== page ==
Huge job for new war crimes court chiefWorld | AGENCIES 17 Jun 2021
Britain's Karim Khan was sworn in yesterday as the new chief prosecutor of the International Criminal Court, facing huge challenges including investigations involving Gaza, Afghanistan and the Philippines.
A former defense lawyer for the Hague-based tribunal, Khan, 51, was elected by ICC member states in February to serve a nine-year tenure at the world's only permanent war crimes court.
He was left with a bulging case file by predecessor Fatou Bensouda, who extended the ICC's reach so dramatically that she was hit by US sanctions. She also suffered some high-profile failures.
Khan pledged to improve the ICC's track record by taking only its strongest cases to trial.
"We cannot invest so much, we cannot raise expectations so high and achieve so little, so often in the courtroom," he said. "We need a greater realization of what is required. Building stronger cases and getting better cases in the courtroom."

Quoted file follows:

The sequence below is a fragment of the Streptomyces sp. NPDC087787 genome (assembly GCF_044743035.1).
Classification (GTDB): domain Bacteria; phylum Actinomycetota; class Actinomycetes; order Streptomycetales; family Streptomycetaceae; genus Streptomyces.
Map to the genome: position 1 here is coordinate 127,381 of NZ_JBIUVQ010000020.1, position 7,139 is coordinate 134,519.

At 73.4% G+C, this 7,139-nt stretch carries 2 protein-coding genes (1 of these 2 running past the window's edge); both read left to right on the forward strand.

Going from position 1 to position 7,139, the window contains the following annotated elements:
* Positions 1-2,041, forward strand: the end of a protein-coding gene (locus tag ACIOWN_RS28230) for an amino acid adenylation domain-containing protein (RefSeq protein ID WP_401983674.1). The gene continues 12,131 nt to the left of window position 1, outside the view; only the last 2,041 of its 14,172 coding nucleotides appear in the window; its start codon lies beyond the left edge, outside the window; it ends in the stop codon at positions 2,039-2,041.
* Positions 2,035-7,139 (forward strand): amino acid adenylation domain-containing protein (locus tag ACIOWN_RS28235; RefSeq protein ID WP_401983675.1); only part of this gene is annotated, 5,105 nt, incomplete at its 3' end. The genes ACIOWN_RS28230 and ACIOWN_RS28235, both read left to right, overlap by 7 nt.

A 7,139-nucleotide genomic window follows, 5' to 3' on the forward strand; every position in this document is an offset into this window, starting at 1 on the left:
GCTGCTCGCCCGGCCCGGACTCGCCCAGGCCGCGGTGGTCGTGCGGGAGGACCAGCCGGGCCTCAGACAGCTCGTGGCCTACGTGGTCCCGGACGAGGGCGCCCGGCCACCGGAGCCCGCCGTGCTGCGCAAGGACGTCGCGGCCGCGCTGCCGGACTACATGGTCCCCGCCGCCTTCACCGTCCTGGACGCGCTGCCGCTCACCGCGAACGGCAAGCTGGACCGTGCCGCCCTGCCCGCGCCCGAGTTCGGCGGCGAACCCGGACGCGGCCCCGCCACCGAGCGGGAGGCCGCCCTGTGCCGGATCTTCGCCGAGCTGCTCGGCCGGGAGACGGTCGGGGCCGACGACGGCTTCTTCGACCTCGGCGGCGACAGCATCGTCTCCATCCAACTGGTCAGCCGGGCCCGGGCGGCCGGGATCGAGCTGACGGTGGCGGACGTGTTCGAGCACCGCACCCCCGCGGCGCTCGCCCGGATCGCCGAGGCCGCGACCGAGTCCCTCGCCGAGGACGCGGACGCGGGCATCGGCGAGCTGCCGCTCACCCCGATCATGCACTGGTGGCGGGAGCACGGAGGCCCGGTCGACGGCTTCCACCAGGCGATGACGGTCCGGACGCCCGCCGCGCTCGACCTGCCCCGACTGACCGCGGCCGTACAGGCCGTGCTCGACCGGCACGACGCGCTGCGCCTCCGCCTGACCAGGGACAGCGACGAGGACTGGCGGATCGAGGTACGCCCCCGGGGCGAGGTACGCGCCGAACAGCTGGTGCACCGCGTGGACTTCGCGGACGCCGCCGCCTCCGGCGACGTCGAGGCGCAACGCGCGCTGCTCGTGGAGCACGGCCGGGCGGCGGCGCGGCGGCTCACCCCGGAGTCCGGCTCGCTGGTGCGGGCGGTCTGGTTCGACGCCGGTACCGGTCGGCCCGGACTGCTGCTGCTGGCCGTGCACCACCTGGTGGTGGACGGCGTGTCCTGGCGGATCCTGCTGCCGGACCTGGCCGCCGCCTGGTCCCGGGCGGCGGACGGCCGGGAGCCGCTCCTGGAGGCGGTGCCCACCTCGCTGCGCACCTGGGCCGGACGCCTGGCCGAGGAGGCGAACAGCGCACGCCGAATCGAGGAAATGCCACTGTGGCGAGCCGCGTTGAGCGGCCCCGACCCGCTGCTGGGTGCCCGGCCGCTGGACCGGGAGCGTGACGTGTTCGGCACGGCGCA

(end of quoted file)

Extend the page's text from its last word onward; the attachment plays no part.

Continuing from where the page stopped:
Carsten Stahn, an international criminal law professor at the University of Leiden in the Netherlands, said Khan has a "window of opportunity to amend the functioning" of the court, which has also been criticized for the high salaries of its judges and its slow-moving processes.
Khan is just the court's third prosecutor since it was founded in 2002 to try people for the world's worst crimes.
Gambian Bensouda has left him with a full in-tray, including a probe into the Philippines' deadly war on drugs that she announced on Monday, an investigation into alleged US war crimes in Afghanistan, and the Israel-Palestinian conflict.
The investigation into the 2014 Israel-Palestinian conflict in Gaza promises to be the most contentious in the court's history.
Khan will also have to contend with the outright opposition of key countries that have refused to join the ICC, including the United States, China, Russia and Israel.